Building commissioning is becoming increasingly commonplace for commercial and institutional buildings, as more are being designed and built to be high-performance or green buildings. Building commissioning is the process of ensuring building equipment and systems operate and can be maintained in accordance with the owner’s requirements. The electrical contractor (EC) needs to understand building commissioning and its responsibilities in the process.
The owner’s requirements are typically documented in the facility program during the project planning and serve as the basis for design. As a result, commissioning is as much about determining the adequacy of the design as it is the quality of the EC’s installation.
On a conventional building project, the EC checks out the equipment and systems that he installs, and then the owner and designer perform their inspection, which usually results in a list of items that need to be corrected. These “punchlist” items are usually noted based on visual inspection and simple manual on/off testing, which worked well when buildings were simple. However, many of today’s buildings are incorporating advanced lighting control systems. Additionally, these lighting control systems are integrated with other building systems through the building management system.
Be on the lookout
First and foremost, the EC needs to understand the actual equipment and system inspection and testing activities for which it will be responsible. These activities are usually classified as either “prefunctional” or “functional” testing in the commissioning plan.
Prefunctional testing involves inspecting equipment to ensure it has been installed properly, preparing equipment for energization based on manufacturer’s requirements, verifying that the equipment is ready for energization, energizing the equipment and, finally, verifying the energized equipment is operating properly. Functional testing ensures the entire system performs as the owner requires. Following verification that the system is operating properly, required interactions between the system being checked out and other building systems are tested and verified. The commissioning process starts with verifying the performance of individual pieces of equipment and finishes with verifying building system interaction, which ensures the building performs as required.
In addition to the actual testing, there are other commissioning activities for which the EC may be responsible. For example, there may be meetings the EC will need to attend throughout the construction process to plan, schedule and coordinate commissioning activities. He or she will also have to document all tests performed, the results of those tests and any corrective action taken. In addition to submitting operation and maintenance manuals for all equipment and systems, the EC may also be required to prepare and submit descriptions of system operation as well as record drawings. Finally, the EC may be required to document and provide formal training for the owner’s operating personnel.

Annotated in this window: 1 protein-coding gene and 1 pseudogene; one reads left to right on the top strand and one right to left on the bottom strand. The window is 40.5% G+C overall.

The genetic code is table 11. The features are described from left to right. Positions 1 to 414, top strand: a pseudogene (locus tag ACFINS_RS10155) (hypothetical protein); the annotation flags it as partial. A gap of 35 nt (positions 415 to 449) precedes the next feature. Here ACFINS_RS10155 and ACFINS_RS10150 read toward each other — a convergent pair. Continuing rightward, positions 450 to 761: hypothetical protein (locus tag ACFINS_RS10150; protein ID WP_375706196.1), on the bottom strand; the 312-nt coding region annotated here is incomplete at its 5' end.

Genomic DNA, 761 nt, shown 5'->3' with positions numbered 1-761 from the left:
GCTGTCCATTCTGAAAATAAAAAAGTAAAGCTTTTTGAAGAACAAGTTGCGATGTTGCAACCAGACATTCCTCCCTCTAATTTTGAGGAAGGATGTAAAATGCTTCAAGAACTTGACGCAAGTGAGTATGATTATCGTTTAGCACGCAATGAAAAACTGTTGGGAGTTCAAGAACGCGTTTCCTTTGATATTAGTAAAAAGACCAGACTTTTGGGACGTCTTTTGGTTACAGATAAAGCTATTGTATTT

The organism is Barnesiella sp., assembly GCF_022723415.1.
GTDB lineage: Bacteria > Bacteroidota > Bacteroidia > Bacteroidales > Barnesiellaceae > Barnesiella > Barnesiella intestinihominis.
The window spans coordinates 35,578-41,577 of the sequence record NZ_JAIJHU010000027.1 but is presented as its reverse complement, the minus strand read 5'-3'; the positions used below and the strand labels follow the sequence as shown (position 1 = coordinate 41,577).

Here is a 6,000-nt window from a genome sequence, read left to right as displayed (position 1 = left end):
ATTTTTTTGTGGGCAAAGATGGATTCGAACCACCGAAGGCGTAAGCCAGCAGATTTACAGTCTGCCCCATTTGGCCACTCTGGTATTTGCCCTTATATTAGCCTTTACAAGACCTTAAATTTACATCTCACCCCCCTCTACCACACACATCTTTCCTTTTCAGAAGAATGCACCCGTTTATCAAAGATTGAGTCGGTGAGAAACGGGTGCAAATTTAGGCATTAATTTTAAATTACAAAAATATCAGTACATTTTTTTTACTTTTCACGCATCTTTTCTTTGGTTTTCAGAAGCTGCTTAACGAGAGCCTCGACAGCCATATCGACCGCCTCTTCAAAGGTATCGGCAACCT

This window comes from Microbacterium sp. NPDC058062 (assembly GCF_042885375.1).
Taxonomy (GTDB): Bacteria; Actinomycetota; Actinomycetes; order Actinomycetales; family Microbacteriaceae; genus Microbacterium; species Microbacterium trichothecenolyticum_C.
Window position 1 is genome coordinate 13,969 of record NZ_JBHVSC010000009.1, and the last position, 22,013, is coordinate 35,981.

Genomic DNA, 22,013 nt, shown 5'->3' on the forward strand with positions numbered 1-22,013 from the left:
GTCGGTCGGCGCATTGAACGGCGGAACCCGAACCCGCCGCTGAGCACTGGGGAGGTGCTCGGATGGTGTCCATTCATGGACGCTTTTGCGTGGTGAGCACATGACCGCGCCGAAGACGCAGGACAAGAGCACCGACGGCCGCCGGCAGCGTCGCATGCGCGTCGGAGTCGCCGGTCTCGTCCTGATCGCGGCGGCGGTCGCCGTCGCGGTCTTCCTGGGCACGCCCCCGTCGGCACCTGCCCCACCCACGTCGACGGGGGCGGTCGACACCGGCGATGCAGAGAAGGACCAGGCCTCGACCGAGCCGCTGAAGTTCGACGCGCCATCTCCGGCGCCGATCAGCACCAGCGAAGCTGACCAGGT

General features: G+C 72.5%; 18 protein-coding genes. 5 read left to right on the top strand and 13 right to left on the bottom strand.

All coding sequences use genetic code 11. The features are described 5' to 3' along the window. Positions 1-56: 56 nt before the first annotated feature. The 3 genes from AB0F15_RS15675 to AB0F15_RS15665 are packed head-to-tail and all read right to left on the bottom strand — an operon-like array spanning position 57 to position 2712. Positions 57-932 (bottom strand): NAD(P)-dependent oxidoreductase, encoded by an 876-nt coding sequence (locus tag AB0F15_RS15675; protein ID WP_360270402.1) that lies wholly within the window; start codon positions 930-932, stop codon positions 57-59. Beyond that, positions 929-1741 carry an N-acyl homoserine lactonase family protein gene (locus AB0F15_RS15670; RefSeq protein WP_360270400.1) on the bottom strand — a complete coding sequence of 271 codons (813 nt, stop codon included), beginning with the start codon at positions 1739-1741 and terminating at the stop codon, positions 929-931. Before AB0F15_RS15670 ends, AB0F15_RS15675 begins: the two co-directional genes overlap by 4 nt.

The extent of building commissioning and the EC’s involvement will vary by project. On some projects, the EC may be heavily involved in building commissioning and may be required to put together its own commissioning plan for the systems that it installs. ECs may also be required to execute that plan and document the results of its commissioning activities.
On other projects, the owner may have a commissioning authority on the project that will put together an overall commissioning plan for the facility that includes the EC’s systems. In this case, the EC will be required to perform the activities assigned to it in the commissioning plan, which can vary from initial equipment startup and checkout to performing full system testing and documentation.
During bidding, the EC needs to determine the extent of its responsibilities for commissioning, so it can include the cost of this work in its bid. If there is a commissioning authority on the project, that individual or firm will usually prepare a draft commissioning plan during the design phase of the project, and that plan will either be included as part of the bid documents, incorporated into the project specifications by the design team, or both.
The commissioning information included in the bid documents is usually preliminary because the final commissioning process will depend on the actual equipment installed as well as the construction schedule. However, the preliminary commissioning requirements contained in the bid documents should give the EC a good idea of the extent of the commissioning process and its commissioning responsibilities for bidding. EC
GLAVINICH is an associate professor in the Department of Civil, Environmental and Architectural Engineering at the University of Kansas. He can be reached at 785.864.3435 or firstname.lastname@example.org.